On the other side of the coin, there have been some players that didn't find success in a Twins uniform. It can be just as fun trying to pick out some of these players, as it can be to debate the best players in team history. Even as recent as last season with Jason Marquis and Tsuyoshi Nishioka, there has been some players that couldn't find success with the club.
In the winter cold of the deep offseason, it can be entertaining to look back at the club's history. In the next few weeks, I will discuss some of the worst players to ever wear a Twins uniform. I won't try to rank these players because that could be quite the daunting task and it is wide open to interpretation. These will be simple profiles on some of the worst players in team history.
To kick off the "Worst Twins of All-Time Series," Mr. Butch Huskey...
Huskey was a career .268/.313/.437 hitter and he averaged 13 home runs a season before joining the Twins. He had a couple of seasons where he hit 20 home runs and the Mariners gave him a contract for over $1 million in 1999. He would last less than a season with Seattle before being dealt to the Red Sox. Huskey would be traded for Robert Ramsay, a left-handed relief pitcher that only had two big league seasons.
During the 2000 season, Huskey made it into 64 games for the Twins and he hit .223/.306/.353 in 215 at-bats. He had 13 doubles and five home runs while playing 36 games at DH, 15 games in RF, and 9 games at first base. His best offensive performance might have been a 3-for-4 game on April 20th when he had a double, a home run, and two runs scored. This was in the middle of a seven game hitting streak for the DH. In his last ten games with the Twins, he didn't get a single hit and he ended his Twins tenure with a -1.1 WAR.
As mentioned before, Huskey was brought in to serve as an experienced DH with the club. David Ortiz would actually finish the season as the Twins primary DH. On Opening Day, it was Huskey batting clean-up for the club with Ortiz not in the line-up.
2000 Opening Day Line-Up
1. Todd Walker, 2B
2. Christian Guzman, SS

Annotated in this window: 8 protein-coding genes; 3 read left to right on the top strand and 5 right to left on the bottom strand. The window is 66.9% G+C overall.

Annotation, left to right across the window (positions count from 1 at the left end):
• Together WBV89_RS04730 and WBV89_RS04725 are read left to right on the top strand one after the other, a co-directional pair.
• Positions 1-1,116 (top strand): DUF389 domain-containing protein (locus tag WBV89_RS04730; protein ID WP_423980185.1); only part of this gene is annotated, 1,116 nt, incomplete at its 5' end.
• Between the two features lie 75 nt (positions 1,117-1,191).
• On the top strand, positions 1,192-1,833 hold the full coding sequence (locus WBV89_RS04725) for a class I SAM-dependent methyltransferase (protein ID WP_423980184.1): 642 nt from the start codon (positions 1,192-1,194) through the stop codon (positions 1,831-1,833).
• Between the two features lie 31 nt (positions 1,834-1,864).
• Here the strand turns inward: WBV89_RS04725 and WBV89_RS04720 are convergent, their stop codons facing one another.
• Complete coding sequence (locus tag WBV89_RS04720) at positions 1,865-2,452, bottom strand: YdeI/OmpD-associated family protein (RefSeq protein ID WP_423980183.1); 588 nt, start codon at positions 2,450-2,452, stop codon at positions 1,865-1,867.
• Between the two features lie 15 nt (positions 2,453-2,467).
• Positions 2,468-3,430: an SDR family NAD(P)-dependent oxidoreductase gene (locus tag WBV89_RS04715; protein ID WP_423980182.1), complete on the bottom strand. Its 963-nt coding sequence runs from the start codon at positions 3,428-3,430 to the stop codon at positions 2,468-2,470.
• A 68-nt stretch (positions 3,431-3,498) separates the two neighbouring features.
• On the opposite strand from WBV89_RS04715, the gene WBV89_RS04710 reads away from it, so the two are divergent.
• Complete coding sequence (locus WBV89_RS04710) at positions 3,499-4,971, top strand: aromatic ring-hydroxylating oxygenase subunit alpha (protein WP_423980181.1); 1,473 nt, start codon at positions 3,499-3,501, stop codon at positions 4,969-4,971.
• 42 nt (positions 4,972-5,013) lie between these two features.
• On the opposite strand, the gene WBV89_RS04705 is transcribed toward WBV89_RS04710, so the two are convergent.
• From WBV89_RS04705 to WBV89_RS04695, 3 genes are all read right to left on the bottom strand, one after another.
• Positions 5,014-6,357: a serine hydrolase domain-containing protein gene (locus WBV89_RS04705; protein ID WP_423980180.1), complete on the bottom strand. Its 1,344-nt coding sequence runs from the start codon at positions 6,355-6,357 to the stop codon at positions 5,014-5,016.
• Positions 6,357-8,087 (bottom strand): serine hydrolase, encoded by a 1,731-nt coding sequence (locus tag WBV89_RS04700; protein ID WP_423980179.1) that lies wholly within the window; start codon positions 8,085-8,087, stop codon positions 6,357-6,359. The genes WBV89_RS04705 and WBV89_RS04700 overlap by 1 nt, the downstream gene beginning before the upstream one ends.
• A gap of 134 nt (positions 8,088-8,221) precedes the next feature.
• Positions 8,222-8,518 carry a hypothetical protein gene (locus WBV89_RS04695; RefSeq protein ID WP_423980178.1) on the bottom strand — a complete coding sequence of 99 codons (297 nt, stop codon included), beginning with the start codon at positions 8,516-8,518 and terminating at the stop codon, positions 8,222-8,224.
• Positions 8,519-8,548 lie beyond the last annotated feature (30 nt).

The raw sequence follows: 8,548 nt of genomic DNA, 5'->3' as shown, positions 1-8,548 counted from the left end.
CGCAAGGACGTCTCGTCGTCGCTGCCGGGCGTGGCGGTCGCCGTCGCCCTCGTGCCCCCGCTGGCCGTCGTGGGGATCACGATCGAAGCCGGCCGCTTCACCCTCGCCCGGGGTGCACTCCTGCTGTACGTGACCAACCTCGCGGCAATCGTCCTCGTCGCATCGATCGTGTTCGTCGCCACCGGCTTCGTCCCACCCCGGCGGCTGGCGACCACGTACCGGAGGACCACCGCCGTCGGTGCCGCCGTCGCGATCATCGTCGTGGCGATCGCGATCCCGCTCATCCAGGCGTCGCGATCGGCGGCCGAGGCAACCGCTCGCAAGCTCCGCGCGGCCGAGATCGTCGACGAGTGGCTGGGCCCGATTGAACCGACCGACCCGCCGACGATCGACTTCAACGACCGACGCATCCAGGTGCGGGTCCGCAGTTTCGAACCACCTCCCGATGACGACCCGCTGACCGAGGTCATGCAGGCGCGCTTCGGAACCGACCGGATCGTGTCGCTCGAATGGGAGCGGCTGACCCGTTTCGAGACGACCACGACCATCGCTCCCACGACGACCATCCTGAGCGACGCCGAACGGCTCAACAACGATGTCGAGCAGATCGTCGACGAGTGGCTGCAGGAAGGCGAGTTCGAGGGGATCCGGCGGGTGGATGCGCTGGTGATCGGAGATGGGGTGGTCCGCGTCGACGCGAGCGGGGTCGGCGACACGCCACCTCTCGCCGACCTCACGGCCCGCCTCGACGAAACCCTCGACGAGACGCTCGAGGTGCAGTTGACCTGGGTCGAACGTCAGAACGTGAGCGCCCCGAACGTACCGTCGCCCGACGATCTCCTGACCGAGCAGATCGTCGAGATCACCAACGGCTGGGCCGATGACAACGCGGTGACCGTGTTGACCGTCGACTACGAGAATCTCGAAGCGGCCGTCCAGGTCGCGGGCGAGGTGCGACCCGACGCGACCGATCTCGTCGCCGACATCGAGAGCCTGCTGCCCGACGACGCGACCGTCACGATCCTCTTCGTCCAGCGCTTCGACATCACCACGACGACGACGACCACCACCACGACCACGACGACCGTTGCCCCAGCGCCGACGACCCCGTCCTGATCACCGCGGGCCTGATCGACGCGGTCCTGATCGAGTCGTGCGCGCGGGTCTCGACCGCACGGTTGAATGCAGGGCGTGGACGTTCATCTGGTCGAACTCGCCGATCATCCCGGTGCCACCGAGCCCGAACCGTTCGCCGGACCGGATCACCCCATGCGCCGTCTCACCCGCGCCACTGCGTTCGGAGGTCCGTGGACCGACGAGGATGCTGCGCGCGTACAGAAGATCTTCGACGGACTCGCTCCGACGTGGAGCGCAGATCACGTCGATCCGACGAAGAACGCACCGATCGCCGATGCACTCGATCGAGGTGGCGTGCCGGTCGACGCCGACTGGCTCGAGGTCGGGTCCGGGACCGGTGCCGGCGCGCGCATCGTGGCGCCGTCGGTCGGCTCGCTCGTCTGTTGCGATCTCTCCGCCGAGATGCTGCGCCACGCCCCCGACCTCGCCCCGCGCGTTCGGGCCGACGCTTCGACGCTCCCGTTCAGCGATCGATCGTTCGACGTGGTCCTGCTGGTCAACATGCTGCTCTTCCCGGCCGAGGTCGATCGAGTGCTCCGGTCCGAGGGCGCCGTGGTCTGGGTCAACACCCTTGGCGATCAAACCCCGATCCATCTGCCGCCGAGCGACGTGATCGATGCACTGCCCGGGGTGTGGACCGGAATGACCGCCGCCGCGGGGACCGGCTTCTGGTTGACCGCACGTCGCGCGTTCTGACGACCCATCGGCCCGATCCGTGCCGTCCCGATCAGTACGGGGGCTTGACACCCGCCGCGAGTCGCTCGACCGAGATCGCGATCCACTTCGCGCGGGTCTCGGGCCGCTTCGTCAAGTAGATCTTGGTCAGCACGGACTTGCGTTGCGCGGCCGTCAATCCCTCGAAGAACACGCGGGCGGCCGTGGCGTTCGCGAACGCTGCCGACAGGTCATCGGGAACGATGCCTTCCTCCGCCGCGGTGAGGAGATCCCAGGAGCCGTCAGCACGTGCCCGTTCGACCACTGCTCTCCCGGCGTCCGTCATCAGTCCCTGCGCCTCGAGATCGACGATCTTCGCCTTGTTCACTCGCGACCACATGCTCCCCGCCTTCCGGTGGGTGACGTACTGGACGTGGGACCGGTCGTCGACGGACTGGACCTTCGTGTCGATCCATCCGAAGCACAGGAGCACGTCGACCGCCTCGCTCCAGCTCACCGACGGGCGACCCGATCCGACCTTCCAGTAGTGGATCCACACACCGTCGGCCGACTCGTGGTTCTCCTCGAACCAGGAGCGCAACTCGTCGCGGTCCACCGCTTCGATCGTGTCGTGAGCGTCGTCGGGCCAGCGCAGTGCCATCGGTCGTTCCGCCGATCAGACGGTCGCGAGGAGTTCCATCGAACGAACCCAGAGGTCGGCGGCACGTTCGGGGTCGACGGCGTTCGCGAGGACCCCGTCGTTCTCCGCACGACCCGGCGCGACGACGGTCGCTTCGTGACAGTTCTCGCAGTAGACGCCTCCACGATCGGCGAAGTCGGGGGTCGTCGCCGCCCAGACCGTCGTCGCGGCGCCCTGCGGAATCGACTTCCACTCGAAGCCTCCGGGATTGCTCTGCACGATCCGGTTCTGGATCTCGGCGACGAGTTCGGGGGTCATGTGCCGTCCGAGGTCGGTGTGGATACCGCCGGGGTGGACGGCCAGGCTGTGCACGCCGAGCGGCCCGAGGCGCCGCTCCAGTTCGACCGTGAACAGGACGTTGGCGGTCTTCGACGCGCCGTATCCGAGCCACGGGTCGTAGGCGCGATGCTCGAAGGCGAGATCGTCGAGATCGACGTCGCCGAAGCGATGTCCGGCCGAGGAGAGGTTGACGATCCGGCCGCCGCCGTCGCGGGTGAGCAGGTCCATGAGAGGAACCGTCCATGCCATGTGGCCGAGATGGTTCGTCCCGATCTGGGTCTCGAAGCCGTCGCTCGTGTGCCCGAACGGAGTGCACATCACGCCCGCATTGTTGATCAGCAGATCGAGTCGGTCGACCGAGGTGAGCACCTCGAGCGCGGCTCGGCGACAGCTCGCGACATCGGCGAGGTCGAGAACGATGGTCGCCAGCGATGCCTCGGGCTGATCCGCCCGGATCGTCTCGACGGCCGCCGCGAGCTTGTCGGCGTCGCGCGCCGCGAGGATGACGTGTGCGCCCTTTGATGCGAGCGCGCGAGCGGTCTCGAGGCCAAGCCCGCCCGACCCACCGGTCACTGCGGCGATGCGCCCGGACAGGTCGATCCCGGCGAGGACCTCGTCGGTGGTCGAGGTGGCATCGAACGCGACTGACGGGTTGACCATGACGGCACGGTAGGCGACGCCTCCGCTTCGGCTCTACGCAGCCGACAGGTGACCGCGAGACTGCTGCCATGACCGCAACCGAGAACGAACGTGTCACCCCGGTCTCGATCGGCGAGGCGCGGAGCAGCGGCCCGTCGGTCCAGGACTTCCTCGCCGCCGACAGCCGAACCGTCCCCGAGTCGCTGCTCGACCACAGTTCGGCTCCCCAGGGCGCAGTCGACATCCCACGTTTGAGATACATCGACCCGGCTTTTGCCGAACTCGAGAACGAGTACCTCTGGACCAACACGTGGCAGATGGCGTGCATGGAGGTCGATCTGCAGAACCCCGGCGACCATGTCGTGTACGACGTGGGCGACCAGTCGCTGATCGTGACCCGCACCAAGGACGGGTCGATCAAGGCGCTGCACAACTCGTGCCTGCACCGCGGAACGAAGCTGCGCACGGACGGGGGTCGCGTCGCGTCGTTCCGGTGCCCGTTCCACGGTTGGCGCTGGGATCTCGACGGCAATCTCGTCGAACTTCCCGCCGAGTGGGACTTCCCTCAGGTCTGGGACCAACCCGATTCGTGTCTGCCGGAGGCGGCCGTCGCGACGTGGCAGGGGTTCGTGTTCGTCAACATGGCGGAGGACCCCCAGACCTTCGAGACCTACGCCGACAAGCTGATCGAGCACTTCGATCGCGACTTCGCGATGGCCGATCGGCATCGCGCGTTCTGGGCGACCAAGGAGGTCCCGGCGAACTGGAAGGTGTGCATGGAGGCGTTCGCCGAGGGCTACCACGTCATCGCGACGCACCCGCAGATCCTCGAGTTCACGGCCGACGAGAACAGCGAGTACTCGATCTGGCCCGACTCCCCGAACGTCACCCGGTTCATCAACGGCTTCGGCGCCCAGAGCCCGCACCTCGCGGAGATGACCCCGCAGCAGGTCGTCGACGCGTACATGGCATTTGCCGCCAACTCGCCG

3. Matt Lawton, RF
4. Butch Huskey, DH
5. Corey Koskie, 3B
6. Ron Coomer, 1B
7. Jacque Jones, LF
8. Matt LeCroy, C
9. Torii Hunter, CF
In an interesting bit of trivia, Huskey would become one of the last players in franchise history to wear the number 42. Major League Baseball had retired the number to honor Jackie Robinson and his contributions to the game. All of the players that were already wearing the number got grandfathered in and they could continue to have the #42 on their backs. Huskey did wear the number as a tribute to Robinson before having to switch away from it with the Rockies.
With Ortiz starting to get more playing time at DH and Huskey not exactly performing well, the Twins sent him to the Rockies along with Todd Walker. The Twins would get back Todd Sears and cash from Colorado to complete the deal. It was starting to look like the beginning of the end for Mr. Huskey.
He would finish out the rest of his MLB career with the Rockies during the last few months of the 2000 campaign. Huskey improved his batting numbers to .348/.432/.565 along with 12 extra-base hits in 45 games. In 2001, he would spend the entire year at the Triple-A level for the Rockies before deciding to call it a career.
One of the more entertaining moments in the career of Butch Huskey happened at the Metrodome. He was with the Seattle Mariners at the time but he made sure to leave his mark. Pay special attention to the futuristic jerseys that each club is wearing. Sorry for the quality of the video but it was the best I could find.